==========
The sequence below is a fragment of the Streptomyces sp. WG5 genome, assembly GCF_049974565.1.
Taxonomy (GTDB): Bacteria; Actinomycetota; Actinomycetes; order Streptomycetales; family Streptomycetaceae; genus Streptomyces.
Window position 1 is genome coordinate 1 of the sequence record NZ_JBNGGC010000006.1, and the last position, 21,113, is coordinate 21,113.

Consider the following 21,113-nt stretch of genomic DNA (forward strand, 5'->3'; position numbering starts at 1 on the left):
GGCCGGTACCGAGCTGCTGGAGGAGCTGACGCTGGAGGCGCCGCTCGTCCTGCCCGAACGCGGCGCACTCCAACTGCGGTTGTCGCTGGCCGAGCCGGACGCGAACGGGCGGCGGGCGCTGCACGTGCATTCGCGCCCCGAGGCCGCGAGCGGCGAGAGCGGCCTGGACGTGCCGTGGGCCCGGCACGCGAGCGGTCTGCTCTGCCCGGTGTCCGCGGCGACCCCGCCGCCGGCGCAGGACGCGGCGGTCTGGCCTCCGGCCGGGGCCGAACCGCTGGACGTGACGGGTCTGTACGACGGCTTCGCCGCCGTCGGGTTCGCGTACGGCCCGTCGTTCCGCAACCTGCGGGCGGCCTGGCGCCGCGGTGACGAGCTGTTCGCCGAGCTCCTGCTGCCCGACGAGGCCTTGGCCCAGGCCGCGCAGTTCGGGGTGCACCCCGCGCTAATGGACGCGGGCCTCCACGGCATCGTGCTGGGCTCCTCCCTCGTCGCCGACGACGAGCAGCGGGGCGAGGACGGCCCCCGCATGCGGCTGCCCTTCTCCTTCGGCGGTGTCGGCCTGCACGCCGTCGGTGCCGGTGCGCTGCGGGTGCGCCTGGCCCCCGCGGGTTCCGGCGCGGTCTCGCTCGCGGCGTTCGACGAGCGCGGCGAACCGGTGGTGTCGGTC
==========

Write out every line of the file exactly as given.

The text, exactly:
The sequence below is a fragment of the Streptomyces sp. WG5 genome, assembly GCF_049974565.1.
Taxonomy (GTDB): Bacteria; Actinomycetota; Actinomycetes; order Streptomycetales; family Streptomycetaceae; genus Streptomyces.
Window position 1 is genome coordinate 1 of the sequence record NZ_JBNGGC010000006.1, and the last position, 21,113, is coordinate 21,113.

Consider the following 21,113-nt stretch of genomic DNA (forward strand, 5'->3'; position numbering starts at 1 on the left):
GGCCGGTACCGAGCTGCTGGAGGAGCTGACGCTGGAGGCGCCGCTCGTCCTGCCCGAACGCGGCGCACTCCAACTGCGGTTGTCGCTGGCCGAGCCGGACGCGAACGGGCGGCGGGCGCTGCACGTGCATTCGCGCCCCGAGGCCGCGAGCGGCGAGAGCGGCCTGGACGTGCCGTGGGCCCGGCACGCGAGCGGTCTGCTCTGCCCGGTGTCCGCGGCGACCCCGCCGCCGGCGCAGGACGCGGCGGTCTGGCCTCCGGCCGGGGCCGAACCGCTGGACGTGACGGGTCTGTACGACGGCTTCGCCGCCGTCGGGTTCGCGTACGGCCCGTCGTTCCGCAACCTGCGGGCGGCCTGGCGCCGCGGTGACGAGCTGTTCGCCGAGCTCCTGCTGCCCGACGAGGCCTTGGCCCAGGCCGCGCAGTTCGGGGTGCACCCCGCGCTAATGGACGCGGGCCTCCACGGCATCGTGCTGGGCTCCTCCCTCGTCGCCGACGACGAGCAGCGGGGCGAGGACGGCCCCCGCATGCGGCTGCCCTTCTCCTTCGGCGGTGTCGGCCTGCACGCCGTCGGTGCCGGTGCGCTGCGGGTGCGCCTGGCCCCCGCGGGTTCCGGCGCGGTCTCGCTCGCGGCGTTCGACGAGCGCGGCGAACCGGTGGTGTCGGTC